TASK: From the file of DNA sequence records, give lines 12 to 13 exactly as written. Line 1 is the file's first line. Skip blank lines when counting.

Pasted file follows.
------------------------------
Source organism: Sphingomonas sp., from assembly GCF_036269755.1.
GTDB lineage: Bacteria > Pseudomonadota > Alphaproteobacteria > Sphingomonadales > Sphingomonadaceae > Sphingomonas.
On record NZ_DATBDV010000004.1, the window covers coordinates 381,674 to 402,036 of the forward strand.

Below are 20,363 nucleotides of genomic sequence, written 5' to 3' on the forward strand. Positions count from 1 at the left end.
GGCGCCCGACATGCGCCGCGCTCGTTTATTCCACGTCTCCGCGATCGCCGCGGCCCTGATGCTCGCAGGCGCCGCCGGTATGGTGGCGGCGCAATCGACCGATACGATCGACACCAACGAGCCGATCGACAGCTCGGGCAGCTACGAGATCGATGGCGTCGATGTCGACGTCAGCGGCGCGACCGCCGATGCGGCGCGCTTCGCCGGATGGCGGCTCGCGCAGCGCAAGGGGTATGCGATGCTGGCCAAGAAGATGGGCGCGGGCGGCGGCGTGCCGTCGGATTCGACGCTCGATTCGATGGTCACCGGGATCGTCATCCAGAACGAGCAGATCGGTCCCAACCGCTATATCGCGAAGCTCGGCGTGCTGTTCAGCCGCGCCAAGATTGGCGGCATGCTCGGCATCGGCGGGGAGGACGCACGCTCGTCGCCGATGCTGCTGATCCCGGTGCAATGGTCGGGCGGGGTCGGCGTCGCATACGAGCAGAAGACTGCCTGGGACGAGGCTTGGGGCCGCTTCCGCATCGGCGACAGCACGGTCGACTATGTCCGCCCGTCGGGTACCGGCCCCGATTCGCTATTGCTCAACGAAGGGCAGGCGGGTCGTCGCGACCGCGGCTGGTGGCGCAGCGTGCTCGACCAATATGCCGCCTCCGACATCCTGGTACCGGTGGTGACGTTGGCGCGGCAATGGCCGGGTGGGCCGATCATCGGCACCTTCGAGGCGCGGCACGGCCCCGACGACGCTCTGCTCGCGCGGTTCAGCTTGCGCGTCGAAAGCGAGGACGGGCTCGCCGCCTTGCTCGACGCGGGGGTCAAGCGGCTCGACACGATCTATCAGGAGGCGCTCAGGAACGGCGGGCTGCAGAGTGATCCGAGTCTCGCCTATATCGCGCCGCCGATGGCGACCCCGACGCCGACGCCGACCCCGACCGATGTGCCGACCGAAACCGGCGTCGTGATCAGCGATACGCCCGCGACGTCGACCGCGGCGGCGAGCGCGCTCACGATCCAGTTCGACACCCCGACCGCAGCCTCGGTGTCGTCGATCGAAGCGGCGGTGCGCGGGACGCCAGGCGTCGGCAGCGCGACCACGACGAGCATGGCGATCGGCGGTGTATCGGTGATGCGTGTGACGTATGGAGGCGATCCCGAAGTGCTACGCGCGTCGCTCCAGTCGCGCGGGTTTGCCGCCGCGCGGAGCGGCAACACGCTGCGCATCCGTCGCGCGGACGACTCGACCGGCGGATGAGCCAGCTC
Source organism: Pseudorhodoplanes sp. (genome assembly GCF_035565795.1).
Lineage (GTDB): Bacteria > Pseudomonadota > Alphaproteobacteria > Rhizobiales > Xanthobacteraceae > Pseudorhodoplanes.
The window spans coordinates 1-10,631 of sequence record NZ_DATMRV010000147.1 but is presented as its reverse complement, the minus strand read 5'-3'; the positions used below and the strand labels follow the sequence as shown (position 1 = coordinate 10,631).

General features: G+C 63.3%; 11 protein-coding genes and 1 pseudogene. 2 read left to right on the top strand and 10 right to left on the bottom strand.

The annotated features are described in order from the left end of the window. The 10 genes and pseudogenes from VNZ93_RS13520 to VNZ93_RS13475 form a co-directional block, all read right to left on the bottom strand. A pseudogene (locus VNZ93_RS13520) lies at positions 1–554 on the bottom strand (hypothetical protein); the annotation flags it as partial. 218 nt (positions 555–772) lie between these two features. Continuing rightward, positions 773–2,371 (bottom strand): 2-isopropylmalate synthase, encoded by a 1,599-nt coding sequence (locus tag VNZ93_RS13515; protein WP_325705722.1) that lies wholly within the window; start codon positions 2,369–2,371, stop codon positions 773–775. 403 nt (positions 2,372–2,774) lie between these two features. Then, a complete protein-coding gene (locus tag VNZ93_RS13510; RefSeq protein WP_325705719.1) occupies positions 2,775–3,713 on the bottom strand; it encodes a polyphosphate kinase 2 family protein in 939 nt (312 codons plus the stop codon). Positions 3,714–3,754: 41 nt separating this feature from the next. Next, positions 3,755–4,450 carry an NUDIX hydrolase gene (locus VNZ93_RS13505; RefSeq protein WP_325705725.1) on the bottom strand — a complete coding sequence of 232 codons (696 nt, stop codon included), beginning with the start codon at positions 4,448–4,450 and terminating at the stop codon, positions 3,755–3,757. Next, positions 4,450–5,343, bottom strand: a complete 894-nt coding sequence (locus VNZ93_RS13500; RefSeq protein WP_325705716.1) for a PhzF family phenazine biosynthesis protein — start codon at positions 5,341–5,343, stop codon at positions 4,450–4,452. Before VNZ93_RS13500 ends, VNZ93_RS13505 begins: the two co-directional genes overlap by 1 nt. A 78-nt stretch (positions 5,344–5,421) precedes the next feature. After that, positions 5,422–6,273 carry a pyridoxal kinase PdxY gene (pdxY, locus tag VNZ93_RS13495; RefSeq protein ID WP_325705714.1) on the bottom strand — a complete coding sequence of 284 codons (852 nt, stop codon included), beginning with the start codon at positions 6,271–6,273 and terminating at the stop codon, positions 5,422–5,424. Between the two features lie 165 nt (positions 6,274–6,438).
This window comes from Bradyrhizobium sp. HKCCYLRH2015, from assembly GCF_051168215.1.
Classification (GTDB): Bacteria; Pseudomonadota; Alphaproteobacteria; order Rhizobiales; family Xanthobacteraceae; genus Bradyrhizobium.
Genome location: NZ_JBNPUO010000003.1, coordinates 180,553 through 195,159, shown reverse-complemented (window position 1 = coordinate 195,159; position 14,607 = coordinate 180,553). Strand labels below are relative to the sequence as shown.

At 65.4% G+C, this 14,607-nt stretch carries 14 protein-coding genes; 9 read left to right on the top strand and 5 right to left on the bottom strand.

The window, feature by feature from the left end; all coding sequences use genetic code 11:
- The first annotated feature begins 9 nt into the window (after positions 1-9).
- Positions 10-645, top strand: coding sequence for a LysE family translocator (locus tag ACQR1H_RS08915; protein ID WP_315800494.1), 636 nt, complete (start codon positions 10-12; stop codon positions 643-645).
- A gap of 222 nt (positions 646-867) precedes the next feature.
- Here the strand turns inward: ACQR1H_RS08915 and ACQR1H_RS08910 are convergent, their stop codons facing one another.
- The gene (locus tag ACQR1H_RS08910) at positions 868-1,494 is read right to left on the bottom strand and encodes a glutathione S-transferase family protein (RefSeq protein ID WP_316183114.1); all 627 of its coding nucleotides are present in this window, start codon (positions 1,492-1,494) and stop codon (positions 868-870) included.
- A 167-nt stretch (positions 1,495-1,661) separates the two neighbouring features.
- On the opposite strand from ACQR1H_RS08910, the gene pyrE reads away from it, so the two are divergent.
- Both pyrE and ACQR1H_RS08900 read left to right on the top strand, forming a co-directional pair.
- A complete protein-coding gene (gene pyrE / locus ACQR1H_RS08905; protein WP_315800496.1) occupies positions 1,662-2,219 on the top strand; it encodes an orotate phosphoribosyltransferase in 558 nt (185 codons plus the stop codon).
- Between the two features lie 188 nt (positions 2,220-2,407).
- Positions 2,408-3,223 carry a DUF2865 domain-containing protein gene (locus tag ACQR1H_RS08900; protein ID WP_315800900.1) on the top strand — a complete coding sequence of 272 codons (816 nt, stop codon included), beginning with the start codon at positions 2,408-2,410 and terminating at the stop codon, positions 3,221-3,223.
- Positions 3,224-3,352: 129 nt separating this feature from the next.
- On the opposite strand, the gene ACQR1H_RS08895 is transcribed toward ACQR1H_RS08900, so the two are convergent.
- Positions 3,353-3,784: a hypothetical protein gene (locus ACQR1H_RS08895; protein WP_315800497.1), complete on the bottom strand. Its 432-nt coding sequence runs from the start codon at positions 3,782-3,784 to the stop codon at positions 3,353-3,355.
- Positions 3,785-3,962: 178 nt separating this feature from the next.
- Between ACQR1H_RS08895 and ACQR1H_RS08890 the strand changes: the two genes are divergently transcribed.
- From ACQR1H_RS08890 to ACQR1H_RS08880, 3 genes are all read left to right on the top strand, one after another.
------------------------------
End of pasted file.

Classification (GTDB): Bacteria; Pseudomonadota; Alphaproteobacteria; order Rhizobiales; family Xanthobacteraceae; genus Bradyrhizobium.
Genome location: NZ_JBNPUO010000003.1, coordinates 180,553 through 195,159, shown reverse-complemented (window position 1 = coordinate 195,159; position 14,607 = coordinate 180,553). Strand labels below are relative to the sequence as shown.